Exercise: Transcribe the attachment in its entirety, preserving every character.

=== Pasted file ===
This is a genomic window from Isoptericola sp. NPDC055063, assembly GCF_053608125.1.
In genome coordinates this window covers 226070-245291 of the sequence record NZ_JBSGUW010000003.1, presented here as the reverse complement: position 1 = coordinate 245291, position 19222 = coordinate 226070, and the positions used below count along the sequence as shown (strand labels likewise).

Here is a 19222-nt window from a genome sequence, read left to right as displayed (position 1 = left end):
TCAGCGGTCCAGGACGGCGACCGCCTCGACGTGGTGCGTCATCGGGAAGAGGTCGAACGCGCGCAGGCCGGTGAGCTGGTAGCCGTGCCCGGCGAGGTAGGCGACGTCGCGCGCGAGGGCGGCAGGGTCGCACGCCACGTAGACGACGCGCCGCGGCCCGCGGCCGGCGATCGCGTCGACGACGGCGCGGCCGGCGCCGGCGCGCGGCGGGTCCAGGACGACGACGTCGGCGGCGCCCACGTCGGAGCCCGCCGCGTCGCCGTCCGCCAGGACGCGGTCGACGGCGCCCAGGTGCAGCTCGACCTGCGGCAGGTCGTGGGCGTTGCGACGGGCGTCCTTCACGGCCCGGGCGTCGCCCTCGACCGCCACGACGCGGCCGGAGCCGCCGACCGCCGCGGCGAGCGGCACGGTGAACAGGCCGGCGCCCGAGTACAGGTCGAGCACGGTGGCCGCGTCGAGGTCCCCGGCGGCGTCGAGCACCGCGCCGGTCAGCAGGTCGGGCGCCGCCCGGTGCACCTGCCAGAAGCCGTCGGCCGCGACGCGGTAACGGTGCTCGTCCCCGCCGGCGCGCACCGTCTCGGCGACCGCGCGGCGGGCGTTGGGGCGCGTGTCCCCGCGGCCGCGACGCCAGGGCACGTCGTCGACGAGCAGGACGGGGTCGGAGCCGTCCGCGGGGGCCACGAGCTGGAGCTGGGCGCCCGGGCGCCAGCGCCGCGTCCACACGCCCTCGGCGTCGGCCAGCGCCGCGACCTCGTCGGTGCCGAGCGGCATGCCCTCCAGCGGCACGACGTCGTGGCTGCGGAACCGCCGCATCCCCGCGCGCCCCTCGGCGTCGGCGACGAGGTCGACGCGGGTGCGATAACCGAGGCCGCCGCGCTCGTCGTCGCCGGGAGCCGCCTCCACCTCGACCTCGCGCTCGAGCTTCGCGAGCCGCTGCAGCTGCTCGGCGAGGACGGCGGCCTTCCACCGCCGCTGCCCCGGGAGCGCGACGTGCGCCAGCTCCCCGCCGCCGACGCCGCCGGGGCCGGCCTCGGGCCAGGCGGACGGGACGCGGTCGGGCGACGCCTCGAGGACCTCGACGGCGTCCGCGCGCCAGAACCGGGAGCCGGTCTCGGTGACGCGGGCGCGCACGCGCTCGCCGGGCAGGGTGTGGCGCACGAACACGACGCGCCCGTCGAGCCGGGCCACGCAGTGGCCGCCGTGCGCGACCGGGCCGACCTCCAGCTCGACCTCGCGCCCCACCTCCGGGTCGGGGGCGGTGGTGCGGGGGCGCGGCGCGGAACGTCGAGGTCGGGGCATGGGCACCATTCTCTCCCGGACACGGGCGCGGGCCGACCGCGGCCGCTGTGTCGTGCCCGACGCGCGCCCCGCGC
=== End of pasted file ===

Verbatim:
This is a genomic window from Isoptericola sp. NPDC055063, assembly GCF_053608125.1.
In genome coordinates this window covers 226070-245291 of the sequence record NZ_JBSGUW010000003.1, presented here as the reverse complement: position 1 = coordinate 245291, position 19222 = coordinate 226070, and the positions used below count along the sequence as shown (strand labels likewise).

Here is a 19222-nt window from a genome sequence, read left to right as displayed (position 1 = left end):
TCAGCGGTCCAGGACGGCGACCGCCTCGACGTGGTGCGTCATCGGGAAGAGGTCGAACGCGCGCAGGCCGGTGAGCTGGTAGCCGTGCCCGGCGAGGTAGGCGACGTCGCGCGCGAGGGCGGCAGGGTCGCACGCCACGTAGACGACGCGCCGCGGCCCGCGGCCGGCGATCGCGTCGACGACGGCGCGGCCGGCGCCGGCGCGCGGCGGGTCCAGGACGACGACGTCGGCGGCGCCCACGTCGGAGCCCGCCGCGTCGCCGTCCGCCAGGACGCGGTCGACGGCGCCCAGGTGCAGCTCGACCTGCGGCAGGTCGTGGGCGTTGCGACGGGCGTCCTTCACGGCCCGGGCGTCGCCCTCGACCGCCACGACGCGGCCGGAGCCGCCGACCGCCGCGGCGAGCGGCACGGTGAACAGGCCGGCGCCCGAGTACAGGTCGAGCACGGTGGCCGCGTCGAGGTCCCCGGCGGCGTCGAGCACCGCGCCGGTCAGCAGGTCGGGCGCCGCCCGGTGCACCTGCCAGAAGCCGTCGGCCGCGACGCGGTAACGGTGCTCGTCCCCGCCGGCGCGCACCGTCTCGGCGACCGCGCGGCGGGCGTTGGGGCGCGTGTCCCCGCGGCCGCGACGCCAGGGCACGTCGTCGACGAGCAGGACGGGGTCGGAGCCGTCCGCGGGGGCCACGAGCTGGAGCTGGGCGCCCGGGCGCCAGCGCCGCGTCCACACGCCCTCGGCGTCGGCCAGCGCCGCGACCTCGTCGGTGCCGAGCGGCATGCCCTCCAGCGGCACGACGTCGTGGCTGCGGAACCGCCGCATCCCCGCGCGCCCCTCGGCGTCGGCGACGAGGTCGACGCGGGTGCGATAACCGAGGCCGCCGCGCTCGTCGTCGCCGGGAGCCGCCTCCACCTCGACCTCGCGCTCGAGCTTCGCGAGCCGCTGCAGCTGCTCGGCGAGGACGGCGGCCTTCCACCGCCGCTGCCCCGGGAGCGCGACGTGCGCCAGCTCCCCGCCGCCGACGCCGCCGGGGCCGGCCTCGGGCCAGGCGGACGGGACGCGGTCGGGCGACGCCTCGAGGACCTCGACGGCGTCCGCGCGCCAGAACCGGGAGCCGGTCTCGGTGACGCGGGCGCGCACGCGCTCGCCGGGCAGGGTGTGGCGCACGAACACGACGCGCCCGTCGAGCCGGGCCACGCAGTGGCCGCCGTGCGCGACCGGGCCGACCTCCAGCTCGACCTCGCGCCCCACCTCCGGGTCGGGGGCGGTGGTGCGGGGGCGCGGCGCGGAACGTCGAGGTCGGGGCATGGGCACCATTCTCTCCCGGACACGGGCGCGGGCCGACCGCGGCCGCTGTGTCGTGCCCGACGCGCGCCCCGCGC